Some are calling it the the Lollapalooza of tribute bands.

Happenings magazine is hosting the first Tribute Island music festival at Simmons Island Saturday and Sunday, featuring 36 tribute bands on four different stages.

The festival brings replicas of Jimi Hendrix, Pink Floyd, Bob Dylan and more to Kenosha.

One-day passes range from $15 to $59, and two-day passes are $20 to $79. The more expensive prices grant attendees access to the VIP section of the festival.

Tickets can be purchased at tributeisland.com, where discount prices are also available.

The VIP upgrade includes admission, access to the Shaded Oasis, where food will be provided, the ability to avoid lines, a dedicated wash station and bathroom, plus meet-and-greets with Richard Hatch.

In 2000, Hatch won the first season of the reality TV show “Survivor” and said he looks forward to being on Tribute Island and meeting “Survivor” fans who are also tribute band fans.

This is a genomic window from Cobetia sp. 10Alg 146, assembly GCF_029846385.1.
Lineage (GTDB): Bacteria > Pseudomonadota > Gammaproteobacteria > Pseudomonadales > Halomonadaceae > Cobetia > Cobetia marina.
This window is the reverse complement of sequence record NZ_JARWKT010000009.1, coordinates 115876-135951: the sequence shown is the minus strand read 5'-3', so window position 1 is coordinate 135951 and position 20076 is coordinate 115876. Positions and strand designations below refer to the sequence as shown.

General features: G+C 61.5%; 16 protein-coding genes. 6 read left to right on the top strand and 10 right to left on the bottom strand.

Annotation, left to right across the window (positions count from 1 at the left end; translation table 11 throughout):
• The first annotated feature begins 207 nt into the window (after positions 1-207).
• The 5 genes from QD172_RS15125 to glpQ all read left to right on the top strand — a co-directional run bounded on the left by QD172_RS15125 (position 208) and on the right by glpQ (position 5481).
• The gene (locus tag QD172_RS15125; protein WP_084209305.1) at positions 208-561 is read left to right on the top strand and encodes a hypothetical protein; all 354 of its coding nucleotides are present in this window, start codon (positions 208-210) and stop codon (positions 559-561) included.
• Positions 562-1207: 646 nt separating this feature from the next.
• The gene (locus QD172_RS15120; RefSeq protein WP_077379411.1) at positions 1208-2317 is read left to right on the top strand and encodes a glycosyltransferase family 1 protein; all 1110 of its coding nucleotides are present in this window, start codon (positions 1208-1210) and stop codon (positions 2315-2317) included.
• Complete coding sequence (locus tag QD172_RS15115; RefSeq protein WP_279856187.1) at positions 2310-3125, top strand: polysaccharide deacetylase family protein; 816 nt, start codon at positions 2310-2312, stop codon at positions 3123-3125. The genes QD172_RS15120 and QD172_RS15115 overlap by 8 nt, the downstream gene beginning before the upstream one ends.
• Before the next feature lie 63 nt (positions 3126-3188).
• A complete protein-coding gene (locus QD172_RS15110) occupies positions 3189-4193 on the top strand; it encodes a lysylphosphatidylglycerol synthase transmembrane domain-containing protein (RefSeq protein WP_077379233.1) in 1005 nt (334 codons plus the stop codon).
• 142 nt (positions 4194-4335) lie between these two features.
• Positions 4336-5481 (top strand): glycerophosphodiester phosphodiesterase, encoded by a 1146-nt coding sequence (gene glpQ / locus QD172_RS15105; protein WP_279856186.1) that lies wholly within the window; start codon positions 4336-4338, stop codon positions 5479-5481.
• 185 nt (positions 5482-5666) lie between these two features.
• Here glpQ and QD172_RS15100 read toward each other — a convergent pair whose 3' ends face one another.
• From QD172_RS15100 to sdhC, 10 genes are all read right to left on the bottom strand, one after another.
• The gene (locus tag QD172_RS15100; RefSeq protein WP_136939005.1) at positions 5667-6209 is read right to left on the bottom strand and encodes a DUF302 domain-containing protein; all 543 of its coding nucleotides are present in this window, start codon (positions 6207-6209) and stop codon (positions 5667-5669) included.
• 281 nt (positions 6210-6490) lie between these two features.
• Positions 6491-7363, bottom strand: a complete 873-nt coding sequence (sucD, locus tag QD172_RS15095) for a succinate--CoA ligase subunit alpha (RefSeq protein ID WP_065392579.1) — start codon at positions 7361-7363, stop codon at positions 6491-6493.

“They like to touch base and talk about the show,” he said. “It’s always fun to feel the enthusiasm.”

Engaging with his supporters and learning how the show affected them is a bonus, he said.

A music festival like this doesn’t happen very often, Gary Schneeberger, president of ROAR public relations firm, said.

“It’s a unique and exciting concept on the best tribute bands in the Midwest playing the music everyone loves across genres for the last 50 years over two days,” Schneeberger said.

Tribute Island is the same weekend as Country Thunder, a country music festival which has been staged in Twin Lakes for the past 20 years.

Schneeberger isn’t worried about the competition.

“If you put on a good enough show, there’s always room for folks to come out,” he said.

The headliner for one of the stages Saturday night, Infinity, is a tribute to the 1980s band, Journey.

“We’re not about wanting to be watched,” lead singer Bob Biagi said. “I’m out in the crowd finding people to sing with.”

Biagi and his other five band members from the western suburbs of Chicago started performing tribute covers in the late 1980s and then decided to specialize in Journey covers.

He added that they love getting more people out to see them perform.

“It’s always a great time,” he said. “Especially in Kenosha.”


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